Home >Companies >People >David Gerald | The persistent shareholder activist

Singapore: For 10 months starting September 1998, during the Asian financial crisis, about 172,000 Singaporean investors did not know how to react or fight back. The Malaysian government led by the then Prime Minister Mahathir Mohammed had decided to freeze the Central Limit Order Book (CLOB) shares of Singaporean investors worth around $4.47 billion.

Singapore residents had been using CLOB, an over-the-counter-market set up in 1990 that enabled them to trade in companies listed on other exchanges, to buy Malaysian shares. The Singapore government and its exchange refused to intervene.

Among those affected was David Gerald, a lawyer, former magistrate and prosecutor, whose broker had put all the $5,000 he had set aside to invest in shares, into Malaysian companies.

When Gerald formed the Securities Investors Association (Singapore), or SIAS, to take on the Malaysian government on the CLOB shares issue, he remembered what his mentor David Marshall, a criminal lawyer who led the early political struggle for Singapore’s independence, had told him: “Whatever case you are involved in, fight with it with fire in your belly."

Malaysia, which was severely affected by the Asian financial crisis, imposed capital controls after it froze CLOB shares as its government tried to prevent money from being transferred out of the country. Some Malaysian businessmen, encouraged by the government, offered to buy out CLOB shares at 50% of their value and about 359 Singaporean investors accepted the deal for fear of losing everything, Gerald said.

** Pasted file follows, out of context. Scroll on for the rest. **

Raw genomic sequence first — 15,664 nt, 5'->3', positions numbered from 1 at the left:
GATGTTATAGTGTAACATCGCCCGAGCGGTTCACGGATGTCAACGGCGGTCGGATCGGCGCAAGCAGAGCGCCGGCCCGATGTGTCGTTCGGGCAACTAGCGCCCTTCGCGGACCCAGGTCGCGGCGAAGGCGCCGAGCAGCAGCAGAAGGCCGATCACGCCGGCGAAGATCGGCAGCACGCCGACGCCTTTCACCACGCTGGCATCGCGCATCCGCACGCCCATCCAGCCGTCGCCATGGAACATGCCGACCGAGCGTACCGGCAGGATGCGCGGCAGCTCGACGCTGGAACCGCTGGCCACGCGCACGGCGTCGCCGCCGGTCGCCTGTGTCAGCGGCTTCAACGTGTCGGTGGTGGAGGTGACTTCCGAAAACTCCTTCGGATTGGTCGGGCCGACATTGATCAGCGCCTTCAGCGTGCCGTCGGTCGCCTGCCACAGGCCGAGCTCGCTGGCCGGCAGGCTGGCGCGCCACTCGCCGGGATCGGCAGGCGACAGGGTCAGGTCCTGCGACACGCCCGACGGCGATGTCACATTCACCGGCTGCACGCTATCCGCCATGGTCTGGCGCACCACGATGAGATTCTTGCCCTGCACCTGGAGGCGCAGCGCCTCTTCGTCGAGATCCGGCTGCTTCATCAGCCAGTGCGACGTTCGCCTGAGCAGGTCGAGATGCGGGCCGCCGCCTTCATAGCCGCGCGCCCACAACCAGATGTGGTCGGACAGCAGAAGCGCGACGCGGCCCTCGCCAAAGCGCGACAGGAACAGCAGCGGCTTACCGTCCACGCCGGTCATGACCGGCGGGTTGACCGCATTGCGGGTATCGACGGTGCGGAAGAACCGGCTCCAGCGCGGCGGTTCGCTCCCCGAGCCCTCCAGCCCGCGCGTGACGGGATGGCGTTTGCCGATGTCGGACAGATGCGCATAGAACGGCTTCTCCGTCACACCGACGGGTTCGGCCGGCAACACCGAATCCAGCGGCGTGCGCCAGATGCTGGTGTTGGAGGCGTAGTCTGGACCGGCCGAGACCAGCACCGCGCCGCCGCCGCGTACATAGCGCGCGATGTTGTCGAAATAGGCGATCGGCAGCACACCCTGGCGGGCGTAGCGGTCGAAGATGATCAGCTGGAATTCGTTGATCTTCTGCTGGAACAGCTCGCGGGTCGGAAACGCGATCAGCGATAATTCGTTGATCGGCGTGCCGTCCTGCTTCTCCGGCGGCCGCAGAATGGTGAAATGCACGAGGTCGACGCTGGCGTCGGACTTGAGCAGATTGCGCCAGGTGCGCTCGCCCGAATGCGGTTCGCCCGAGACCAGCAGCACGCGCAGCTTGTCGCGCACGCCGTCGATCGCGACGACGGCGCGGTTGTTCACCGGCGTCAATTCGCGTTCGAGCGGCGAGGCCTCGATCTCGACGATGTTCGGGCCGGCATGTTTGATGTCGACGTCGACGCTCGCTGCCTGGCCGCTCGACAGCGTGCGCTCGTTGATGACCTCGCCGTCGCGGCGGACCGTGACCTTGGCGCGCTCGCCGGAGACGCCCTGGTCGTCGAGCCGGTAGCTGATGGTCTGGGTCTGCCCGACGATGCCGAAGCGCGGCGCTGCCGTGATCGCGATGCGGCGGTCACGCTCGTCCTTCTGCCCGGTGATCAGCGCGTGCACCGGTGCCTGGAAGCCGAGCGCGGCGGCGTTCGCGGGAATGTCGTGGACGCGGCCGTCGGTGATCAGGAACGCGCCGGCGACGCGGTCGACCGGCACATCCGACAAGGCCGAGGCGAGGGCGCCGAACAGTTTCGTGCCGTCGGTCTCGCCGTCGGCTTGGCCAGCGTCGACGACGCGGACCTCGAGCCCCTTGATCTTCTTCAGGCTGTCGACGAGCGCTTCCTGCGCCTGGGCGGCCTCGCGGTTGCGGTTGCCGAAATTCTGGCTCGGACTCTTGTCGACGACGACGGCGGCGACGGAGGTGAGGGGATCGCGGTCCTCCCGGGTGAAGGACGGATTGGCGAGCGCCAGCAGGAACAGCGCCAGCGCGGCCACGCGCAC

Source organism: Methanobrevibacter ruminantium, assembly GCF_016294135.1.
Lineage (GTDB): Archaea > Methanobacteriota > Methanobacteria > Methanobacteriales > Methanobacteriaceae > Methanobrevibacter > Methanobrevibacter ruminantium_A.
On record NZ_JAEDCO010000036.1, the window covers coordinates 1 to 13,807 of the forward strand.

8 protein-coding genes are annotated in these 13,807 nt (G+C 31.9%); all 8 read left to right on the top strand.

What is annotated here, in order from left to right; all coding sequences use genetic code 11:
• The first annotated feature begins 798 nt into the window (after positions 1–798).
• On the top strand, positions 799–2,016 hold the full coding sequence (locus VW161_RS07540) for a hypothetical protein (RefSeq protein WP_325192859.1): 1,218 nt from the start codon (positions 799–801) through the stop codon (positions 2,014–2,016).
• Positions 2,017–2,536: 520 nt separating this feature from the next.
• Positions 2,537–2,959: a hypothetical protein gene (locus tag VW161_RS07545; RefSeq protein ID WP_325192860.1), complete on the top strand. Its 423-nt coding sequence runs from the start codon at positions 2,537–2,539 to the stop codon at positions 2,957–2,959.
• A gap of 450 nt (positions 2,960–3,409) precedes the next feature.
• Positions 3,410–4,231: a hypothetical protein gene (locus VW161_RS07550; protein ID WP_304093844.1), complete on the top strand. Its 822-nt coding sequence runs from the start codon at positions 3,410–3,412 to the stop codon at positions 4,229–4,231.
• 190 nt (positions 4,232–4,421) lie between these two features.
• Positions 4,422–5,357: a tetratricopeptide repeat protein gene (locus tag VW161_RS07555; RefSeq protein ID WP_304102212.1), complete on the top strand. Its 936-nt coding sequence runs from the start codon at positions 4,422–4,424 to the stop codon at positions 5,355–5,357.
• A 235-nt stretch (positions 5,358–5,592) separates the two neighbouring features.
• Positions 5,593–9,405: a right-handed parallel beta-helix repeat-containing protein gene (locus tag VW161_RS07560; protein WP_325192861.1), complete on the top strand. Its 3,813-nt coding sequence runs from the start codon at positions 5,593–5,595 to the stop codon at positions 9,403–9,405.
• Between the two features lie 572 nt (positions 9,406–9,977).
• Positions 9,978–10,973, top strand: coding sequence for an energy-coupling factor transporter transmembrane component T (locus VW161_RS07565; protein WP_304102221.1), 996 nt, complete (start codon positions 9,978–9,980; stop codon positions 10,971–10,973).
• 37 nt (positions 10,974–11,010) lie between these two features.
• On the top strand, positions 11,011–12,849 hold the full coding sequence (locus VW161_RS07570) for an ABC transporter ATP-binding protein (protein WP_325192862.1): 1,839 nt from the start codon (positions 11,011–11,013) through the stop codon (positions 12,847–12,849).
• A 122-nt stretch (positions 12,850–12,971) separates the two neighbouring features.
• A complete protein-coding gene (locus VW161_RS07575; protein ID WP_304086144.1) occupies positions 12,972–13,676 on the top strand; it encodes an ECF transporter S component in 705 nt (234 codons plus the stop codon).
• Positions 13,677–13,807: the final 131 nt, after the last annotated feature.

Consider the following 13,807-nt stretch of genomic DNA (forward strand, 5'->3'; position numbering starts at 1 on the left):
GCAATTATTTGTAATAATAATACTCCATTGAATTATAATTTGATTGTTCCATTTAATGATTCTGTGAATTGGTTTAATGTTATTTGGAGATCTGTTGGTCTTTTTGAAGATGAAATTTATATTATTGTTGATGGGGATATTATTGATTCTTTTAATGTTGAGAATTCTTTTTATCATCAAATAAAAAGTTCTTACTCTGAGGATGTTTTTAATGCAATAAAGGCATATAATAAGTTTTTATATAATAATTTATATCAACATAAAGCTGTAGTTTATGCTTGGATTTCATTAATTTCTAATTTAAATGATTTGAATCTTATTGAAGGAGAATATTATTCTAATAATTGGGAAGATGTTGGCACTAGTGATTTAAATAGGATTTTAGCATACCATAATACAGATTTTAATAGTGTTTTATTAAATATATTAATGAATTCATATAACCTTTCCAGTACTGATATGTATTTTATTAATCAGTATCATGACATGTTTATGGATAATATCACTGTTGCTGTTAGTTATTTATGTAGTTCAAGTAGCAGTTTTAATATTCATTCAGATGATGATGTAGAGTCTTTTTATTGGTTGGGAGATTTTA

With support from local businessman Arumugam A. Munisamy, who had lost over $500,000 when CLOB shares were frozen, Gerald began engaging the Malaysian government. Over 50,000 Singaporean investors joined SIAS, and the organization decided to approach Malaysian courts to free up CLOB shares.

At the same time, the Singapore government also said it would take this dispute to the World Trade Organization. After a year of discussions, CLOB shareholders, through SIAS, reached a settlement with the Malaysian authorities.

“Singaporeans got back their shares, but many lost value. The shares of some of the companies never reached the prices they were at, before they were frozen," he said.

The end of the CLOB saga also posed a fresh challenge for SIAS and Gerald—should he disband the organization as it had achieved its goal?

“I was at a crossroads and was thinking if I should get back to law. When I had been campaigning on the CLOB issue, I found that retail investors had very little knowledge of the shares and companies they invested in, and it was like gamble for them," he said.

He then decided to get into investor education and increase awareness on investment processes and opportunities. SIAS also ventured into helping individuals with financial planning.

Simultaneously, the organization also entered its next phase of representing minority shareholders in their disputes with companies—a space where it has made its mark since 2000.

Born in Johor, Malaysia, Gerald’s father had sent the family back to Jaffna in Sri Lanka in 1946 after World War II. He spent about 13 years there and life took a turn in 1958 when Sri Lanka had its first racial riots.